- The Washington Times - Thursday, May 29, 2003

The summer between high school and college was a very busy time for Paul Gauthier in Houghton, Mich. “I bought my first car, a 1931 Model A in 1958 for $35,” he recalls. “It wasn’t running,” he adds.

He didn’t realize at the time that he would forevermore be linked with the venerable Model A Fords. That first Ford was returned to healthy running condition and eventually was sold for a profit.

For several years after graduation from Michigan Tech Mr. Gauthier served in the Air Force and managed to survive the next decade without a Model A Ford.

By 1970, after several overseas tours of duty, Mr. Gauthier was back in the United States assigned near Omaha, Neb. There he purchased his second Model A Ford, which met a tragic highway death. A third Model A came and went before the current one arrived on the scene in 1982.

During the summer 21 years ago he saw an ad offering a 1930 Model A Ford Tudor for sale in Savage, Md.

On a whim, Mr. Gauthier and his wife, Laurel, took a Sunday drive that included a stop to examine the vehicle.

He was amazed to find the advertised car was a sound 1930 Ford with no rust. The daughter of the car’s original owner was selling the car, which had a hair more than 69,000 miles showing on the odometer.

The 52-year-old interior was looking a bit worn, and the hoses under the engine hood were the ones installed at the factory.

Mr. Gauthier left a deposit and said he would return in a couple of weeks to take possession of the car. The right rear corner of the car had done battle with a post in the garage and emerged second best.

The Gauthiers returned to retrieve their prize on a Sunday afternoon. After wrapping the ancient radiator hoses with tape, Mr. Gauthier fired up the 200.5-cubic-inch, four-cylinder engine and, with Mrs. Gauthier following in a modern car, Mr. Gauthier drove the 52 miles home to Fairfax without incident.

As soon as he got the Ford home, the hoses and all the other rubber parts were replaced. With the mechanical aspects of the car assured, Mr. Gauthier proceeded to enjoy his car as a member of the George Washington Chapter of the Mount Vernon Region of the Model A Restorers Club.

He repainted the black car in the original hue in 1983 and the next year installed the upholstery kit featuring door pockets.

Mr. Gauthier’s research indicates that his car was built in December 1929 and was delivered to the first owner somewhere in Delaware.

Mr. Gauthier is familar with the four-spoke steering wheel with the lever near the horn button at the hub that operates the headlights. Immediately beneath the steering wheel are two other levers. The left one controls the spark advance while the right lever is the hand throttle or, as Mr. Gauthier is fond of saying, “My cruise control.”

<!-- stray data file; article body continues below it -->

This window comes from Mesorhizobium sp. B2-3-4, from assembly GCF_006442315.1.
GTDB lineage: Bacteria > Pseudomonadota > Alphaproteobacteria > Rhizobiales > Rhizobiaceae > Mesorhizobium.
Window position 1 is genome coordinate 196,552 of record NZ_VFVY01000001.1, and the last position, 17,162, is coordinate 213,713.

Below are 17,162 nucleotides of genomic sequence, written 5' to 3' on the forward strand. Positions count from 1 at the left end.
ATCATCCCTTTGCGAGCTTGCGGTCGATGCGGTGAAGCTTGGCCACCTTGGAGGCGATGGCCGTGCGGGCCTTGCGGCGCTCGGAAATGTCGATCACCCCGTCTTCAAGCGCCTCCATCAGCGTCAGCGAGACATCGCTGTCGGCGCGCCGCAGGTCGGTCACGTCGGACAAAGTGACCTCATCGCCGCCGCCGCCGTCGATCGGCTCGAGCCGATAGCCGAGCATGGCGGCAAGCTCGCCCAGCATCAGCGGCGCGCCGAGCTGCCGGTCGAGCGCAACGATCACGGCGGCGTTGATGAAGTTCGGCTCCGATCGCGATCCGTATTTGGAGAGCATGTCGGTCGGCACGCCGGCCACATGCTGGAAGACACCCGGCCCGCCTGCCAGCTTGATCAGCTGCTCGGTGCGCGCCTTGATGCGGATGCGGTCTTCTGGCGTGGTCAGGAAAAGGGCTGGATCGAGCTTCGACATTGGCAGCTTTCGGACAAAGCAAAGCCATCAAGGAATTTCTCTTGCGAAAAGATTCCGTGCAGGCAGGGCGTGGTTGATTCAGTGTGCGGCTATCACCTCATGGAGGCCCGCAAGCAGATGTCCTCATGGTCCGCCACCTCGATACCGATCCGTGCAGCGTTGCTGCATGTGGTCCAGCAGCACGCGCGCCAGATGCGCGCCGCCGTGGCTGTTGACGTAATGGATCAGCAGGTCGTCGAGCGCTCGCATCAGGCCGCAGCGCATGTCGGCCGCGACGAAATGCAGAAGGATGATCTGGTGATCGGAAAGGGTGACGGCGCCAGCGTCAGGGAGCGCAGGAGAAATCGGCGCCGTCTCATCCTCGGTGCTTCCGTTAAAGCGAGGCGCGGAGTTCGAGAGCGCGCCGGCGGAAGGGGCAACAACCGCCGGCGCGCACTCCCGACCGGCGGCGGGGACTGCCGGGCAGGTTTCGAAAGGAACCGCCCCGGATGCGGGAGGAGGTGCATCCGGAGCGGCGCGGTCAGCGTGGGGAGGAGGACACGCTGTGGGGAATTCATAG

The one-piece windshield is hinged to tilt out at the bottom for ventilation. Over the years he has rebuilt or replaced the starter, generator, carburetor, water pump and has had the original engine rebuilt.

At the end of April the Model A club was planning a weeklong excursion. Before the trip he detected a small leak in his radiator. Not wanting to inconvenience his fellow Model A owners with his malady, which would require frequent stops for water, he ordered a new heavy-duty radiator, which he installed before the club outing.

After 76 miles into the trip, one of the two blades of the original steel fan broke free and chewed a hole in the new radiator. The good news was that he called the same man he had called two weeks before for his new radiator and had him send a second radiator overnight.

The bad news is that he had to make the call.

Once the replacement radiator arrived in an overnight shipment, the repair was completed within 45 minutes. “So many people wanted to help I could hardly get to the car,” Mr. Gauthier says.

The standard Tudor Model A was by far the most popular model that Ford produced in 1930.

Everything about the car seemed perfectly suited to the task. The small mirror, in this case original, is precisely the size to view through the small rear window.

The centrally positioned instrument panel features a “cyclops eye” speedometer that can register speeds up to 75 mph. “I’ve had it up to 55,” Mr. Gauthier says.

With the odometer now registering almost 73,000 miles he is contemplating a trip in June to Dearborn, Mich., to celebrate the centennial of Ford Motor Co.

He has no doubt that his 1930 Ford could successfully make the trip. “It has a lot of go,” he confidently says of his Ford, equipped with mechanical brakes, “but just a little stop.”

Copyright © 2018 The Washington Times, LLC. Click here for reprint permission.

The Washington Times Comment Policy

The Washington Times is switching its third-party commenting system from Disqus to Spot.IM. You will need to either create an account with Spot.im or if you wish to use your Disqus account look under the Conversation for the link "Have a Disqus Account?". Please read our Comment Policy before commenting.


Click to Read More and View Comments

Click to Hide